Analog to AVI or Analog to Mpeg?

Discussion in 'Amateur Video Production' started by Brian, Jan 12, 2004.

  1. Brian

    Brian Guest

    I read that some analog to digital cards create Mpeg on the fly (in
    real time). If the analog is changed to an Mpeg file then can I remove
    bits of the video that I don't want then create an DVD video.
    Will the software creating the DVD video want to re-compress the mpeg
    file again?
    I like the idea of the card creating an Mpeg file in real time which
    would save me a lot of time that is wasted when rendering the file
    from AVI format.

    Regards Brian.
    Brian, Jan 12, 2004
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  2. Brian

    Rudy Benner Guest

    If you are planning on editing, then capture to AVI, do your editing, then
    render to MPEG. has a nice explanation that even I can follow.
    Rudy Benner, Jan 12, 2004
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  3. Brian

    Nomen Nescio Guest

    Some DVD-authoring software will, some DVD-authoring software won't.
    Check out below to see how one person does it:

    Nomen Nescio, Jan 12, 2004
  4. Brian

    Toneburst Guest


    it needn't be a 'card'. I use the Pinnacle Moviebox DV. It renders my HI8
    analogue to DV (720x576) in realtime. The software that comes with it is ok
    after updating to 8.12. Burns DVD from within program. There is an USB2.0
    version that looks ok, but if you buy the Firewire-version you can use any
    other editing program (like premiere 6.5) for capturing. The Moviebox is an
    external device, connected to you PC through Firewire, capable of converting
    analogue to DV and VV in realtime. It can even be used as a standalone
    device for converting. Check it out on there website:
    There is a lot of negative comment about this product but this is mostly
    based on software incompatabilities. If you have a nice streamlined
    Intell-based system it's flawless.

    Toneburst, Jan 12, 2004
  5. Brian

    geno_cyber Guest

    Either use DV or MPEG I-Frame only formats for editing then you can re-encode the result to MPEG IPB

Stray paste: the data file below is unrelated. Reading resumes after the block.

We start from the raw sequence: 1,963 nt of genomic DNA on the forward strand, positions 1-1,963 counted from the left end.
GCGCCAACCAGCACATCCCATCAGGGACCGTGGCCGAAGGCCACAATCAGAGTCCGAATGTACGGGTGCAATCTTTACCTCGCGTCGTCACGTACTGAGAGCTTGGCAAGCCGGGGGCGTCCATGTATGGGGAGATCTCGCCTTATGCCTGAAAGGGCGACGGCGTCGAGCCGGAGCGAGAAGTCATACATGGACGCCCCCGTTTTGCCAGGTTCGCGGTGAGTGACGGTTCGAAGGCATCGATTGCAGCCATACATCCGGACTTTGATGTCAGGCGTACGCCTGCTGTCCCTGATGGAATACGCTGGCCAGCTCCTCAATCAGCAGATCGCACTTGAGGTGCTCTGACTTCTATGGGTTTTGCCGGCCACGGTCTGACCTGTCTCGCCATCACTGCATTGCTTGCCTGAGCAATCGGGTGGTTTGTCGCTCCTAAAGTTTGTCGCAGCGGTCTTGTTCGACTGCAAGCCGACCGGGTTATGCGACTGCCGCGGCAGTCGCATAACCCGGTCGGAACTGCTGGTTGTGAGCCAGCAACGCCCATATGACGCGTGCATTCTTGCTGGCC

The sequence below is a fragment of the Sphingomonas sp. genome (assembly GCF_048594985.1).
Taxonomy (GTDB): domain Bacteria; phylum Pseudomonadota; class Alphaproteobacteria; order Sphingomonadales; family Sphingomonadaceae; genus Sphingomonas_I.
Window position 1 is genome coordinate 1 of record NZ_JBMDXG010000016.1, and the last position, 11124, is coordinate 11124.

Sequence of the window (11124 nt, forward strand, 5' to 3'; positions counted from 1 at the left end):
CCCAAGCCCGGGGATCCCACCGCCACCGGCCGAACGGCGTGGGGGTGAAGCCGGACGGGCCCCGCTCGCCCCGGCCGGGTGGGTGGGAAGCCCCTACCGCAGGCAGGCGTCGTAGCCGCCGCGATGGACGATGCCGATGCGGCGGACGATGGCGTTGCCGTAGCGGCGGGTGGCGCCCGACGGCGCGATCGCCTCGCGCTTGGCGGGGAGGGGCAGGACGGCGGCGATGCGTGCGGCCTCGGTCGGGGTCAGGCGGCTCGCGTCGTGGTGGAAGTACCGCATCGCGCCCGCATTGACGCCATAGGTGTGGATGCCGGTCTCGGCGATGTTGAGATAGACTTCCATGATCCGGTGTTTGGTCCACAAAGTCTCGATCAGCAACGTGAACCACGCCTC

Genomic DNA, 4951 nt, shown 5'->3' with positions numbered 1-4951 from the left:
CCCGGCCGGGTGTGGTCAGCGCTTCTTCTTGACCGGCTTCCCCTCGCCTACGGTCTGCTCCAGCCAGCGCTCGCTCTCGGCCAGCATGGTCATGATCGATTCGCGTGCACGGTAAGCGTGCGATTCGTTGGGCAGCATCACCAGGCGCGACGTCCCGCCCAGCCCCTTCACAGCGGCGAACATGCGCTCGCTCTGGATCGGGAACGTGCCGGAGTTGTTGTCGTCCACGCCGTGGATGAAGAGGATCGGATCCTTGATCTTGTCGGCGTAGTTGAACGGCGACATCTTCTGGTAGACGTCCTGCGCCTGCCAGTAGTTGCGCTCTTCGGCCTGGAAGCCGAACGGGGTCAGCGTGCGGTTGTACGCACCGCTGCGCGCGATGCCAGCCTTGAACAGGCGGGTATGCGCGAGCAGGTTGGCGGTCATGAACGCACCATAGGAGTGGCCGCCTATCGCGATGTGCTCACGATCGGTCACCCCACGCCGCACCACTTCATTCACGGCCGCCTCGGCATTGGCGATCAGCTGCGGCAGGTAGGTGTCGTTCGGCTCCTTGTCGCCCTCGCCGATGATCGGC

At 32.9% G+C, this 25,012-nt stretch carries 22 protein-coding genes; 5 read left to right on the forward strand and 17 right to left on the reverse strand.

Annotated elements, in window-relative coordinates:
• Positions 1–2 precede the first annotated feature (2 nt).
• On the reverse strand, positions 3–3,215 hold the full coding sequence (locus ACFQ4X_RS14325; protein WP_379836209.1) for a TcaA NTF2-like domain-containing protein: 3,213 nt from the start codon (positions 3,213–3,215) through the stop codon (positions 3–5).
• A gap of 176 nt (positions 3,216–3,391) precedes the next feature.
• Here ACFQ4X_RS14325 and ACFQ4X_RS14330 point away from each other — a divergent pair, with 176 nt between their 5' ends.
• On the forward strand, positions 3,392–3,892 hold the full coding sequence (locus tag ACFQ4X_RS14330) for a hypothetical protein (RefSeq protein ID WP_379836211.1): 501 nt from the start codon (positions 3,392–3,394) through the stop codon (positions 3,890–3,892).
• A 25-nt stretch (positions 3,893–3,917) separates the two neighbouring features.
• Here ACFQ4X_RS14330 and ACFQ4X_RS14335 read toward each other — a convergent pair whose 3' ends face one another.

and create DVD-Video compliant streams.
    Just avoid using MPEG 1/2/4 IPB as your source for editing.
    Also, it would be good to deinterlace everything and not work with interlaced video at all. Although
    MPEG-2 and higher support interlacing it's much better to avoid it, the optic flow axis gets heavily
    corrupted and MPEG compression works better with non-interlaced video.
    So using a good deinterlacing filter to make all your final videos progressive only would result in
    higher quality streams, if properly set that is.

    The Canopus DVStorm2 Pro seems to be the best DV/MPEG Hardware capture card to me and might be my
    next purchase as soon as I can afford it. In the meantime I might upgrade from my now ancient DC10+
    MJPEG Hardware PCI codec card to a Canopus ADVC-100 DV Hardware Firewire simply because DV to MPEG-2
    transcoding usually takes less time than MJPEG to MPEG and because Pinnacle drivers support for
    standard APIs has been quite lame so far and their drivers are quite crippled to force users to use
    their applications only, a very bad marketing policy that has no reason to exist other than to
    frustrate customers and limit hardware use.
    Canopus products have no such restrictions AFAIK and their drivers,where needed, are fully compliant
    with standards.
    geno_cyber, Jan 12, 2004
  6. Brian

    Gavin Hill Guest

    Ok, so mpeg editing is a no no. If you already have a card that
    captures to mpeg (harware encoding) what about transcoding to AVI,
    editing, then back to mpeg? Will there be much lost format? I realize
    it's a goofy way of doing it but it's what I have at the moment.
    Gavin Hill, Jan 12, 2004
  7. Brian

    Nomen Nescio Guest

    MPEG editing is problematic, even with expensive software like Mediaware's
    M2-Edit Pro.

    Simple cuts can be done nicely with M2-Edit Pro or Womble's MPEG2VCR, but
    complex editing is best (and maybe only able to be) done in another format
    such as AVI.
    That's a poor choice and normally only an option of "last resort". If you
    plan on doing a lot of that either (1) realize your quality will suffer or